Can you place your hands flat on the floor with knees straight? Do you have “double-jointed” thumbs? Have you ever had a “party trick” in which you could contort your body into strange positions or do the splits?
If you answered yes to any of these, you may have hypermobility syndrome.
Hypermobility is when the structures supporting your joints – muscles, ligaments, joint capsule – are longer and more flexible than average. Hypermobility can be generalised, affecting all the joints in the body, or it can specific, affecting one or two joints only.
Hypermobility can be inherited, or acquired through injury, overuse, or certain postures and movement patterns.
People with hypermobility are often symptom-free, and may be good at sports requiring flexibility, such as gymnastics or ballet. However, if they become less active and lose muscle tone, symptoms can start to arise and the body can begin to stiffen up due to pain.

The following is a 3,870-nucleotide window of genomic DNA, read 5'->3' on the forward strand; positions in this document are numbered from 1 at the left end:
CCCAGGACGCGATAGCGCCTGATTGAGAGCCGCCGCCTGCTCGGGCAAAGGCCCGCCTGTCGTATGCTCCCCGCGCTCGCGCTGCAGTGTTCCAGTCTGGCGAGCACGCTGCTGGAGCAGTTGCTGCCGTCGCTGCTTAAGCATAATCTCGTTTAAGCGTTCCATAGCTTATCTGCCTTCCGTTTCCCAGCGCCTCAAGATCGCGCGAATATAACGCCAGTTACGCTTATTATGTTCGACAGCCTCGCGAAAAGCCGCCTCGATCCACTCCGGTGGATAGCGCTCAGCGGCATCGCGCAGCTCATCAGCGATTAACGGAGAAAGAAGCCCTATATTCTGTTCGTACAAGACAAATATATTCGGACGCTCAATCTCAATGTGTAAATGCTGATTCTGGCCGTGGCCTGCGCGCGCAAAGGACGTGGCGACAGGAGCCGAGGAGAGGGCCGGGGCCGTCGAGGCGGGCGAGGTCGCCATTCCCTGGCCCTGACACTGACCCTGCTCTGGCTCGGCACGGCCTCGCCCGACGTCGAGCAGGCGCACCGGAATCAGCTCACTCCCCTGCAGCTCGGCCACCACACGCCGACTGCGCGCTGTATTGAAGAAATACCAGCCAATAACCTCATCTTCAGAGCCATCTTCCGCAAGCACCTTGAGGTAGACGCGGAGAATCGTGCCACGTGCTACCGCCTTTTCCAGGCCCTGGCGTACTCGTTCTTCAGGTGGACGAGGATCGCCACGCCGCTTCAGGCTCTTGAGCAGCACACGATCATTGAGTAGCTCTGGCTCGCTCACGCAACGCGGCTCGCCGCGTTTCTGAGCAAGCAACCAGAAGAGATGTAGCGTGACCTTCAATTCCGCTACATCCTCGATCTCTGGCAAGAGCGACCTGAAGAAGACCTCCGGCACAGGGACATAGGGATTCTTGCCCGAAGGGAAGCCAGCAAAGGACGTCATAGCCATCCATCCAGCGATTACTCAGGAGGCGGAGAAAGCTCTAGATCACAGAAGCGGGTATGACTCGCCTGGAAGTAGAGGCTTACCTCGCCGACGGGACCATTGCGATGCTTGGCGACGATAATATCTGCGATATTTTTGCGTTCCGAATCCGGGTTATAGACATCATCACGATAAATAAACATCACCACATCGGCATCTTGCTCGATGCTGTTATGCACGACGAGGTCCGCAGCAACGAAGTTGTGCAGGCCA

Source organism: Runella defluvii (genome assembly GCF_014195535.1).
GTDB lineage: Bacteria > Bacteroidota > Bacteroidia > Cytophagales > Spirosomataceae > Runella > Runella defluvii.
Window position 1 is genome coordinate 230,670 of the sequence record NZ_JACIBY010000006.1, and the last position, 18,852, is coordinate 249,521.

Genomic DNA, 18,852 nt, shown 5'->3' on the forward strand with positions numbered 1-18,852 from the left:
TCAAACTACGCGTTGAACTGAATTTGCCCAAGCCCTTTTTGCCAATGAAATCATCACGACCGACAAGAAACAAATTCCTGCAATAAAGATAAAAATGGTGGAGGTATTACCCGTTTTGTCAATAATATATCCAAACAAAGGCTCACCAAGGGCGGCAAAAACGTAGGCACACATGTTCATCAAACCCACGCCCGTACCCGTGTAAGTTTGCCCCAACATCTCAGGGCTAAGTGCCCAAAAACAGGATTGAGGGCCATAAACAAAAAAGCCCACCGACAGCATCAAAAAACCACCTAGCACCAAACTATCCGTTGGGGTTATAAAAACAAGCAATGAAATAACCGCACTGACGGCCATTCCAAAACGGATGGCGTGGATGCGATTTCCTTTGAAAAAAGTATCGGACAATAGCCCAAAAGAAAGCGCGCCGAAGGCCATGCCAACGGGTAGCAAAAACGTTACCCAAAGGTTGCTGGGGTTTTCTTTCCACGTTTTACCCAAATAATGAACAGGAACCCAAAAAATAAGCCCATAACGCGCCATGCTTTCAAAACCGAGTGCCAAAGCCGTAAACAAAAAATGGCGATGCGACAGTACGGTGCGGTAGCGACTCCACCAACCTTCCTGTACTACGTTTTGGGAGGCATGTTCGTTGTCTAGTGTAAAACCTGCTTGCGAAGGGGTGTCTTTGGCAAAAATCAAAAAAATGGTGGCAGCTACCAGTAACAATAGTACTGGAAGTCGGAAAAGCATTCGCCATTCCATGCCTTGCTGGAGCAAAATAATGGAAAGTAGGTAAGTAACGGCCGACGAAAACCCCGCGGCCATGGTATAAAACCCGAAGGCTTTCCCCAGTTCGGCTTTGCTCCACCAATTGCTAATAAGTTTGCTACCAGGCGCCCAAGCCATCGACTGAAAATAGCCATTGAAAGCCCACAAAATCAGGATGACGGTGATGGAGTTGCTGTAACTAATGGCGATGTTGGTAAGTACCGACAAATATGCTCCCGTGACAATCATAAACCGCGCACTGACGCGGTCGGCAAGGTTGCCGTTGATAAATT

Maintaining good posture, especially in static positions can be very difficult for hypermobile people. Long periods of sitting or standing can cause back ache and knee pain. They are also at higher risk of some injuries related to having looser joints such as ankle sprains, shoulder dislocations, disc prolapses and pelvic pain.
Children with hypermobility are often seen as being more “clumsy”, restless, can suffer excessive growing pains, and may walk with “pigeon-toes”.
If you think you may have hypermobility, it’s best to see a physio. Physiotherapists can help with prescribing the right kinds of exercise and stretches, and postural training to help with this condition, and reduce the amount of pain and dysfunction associated with hypermobility.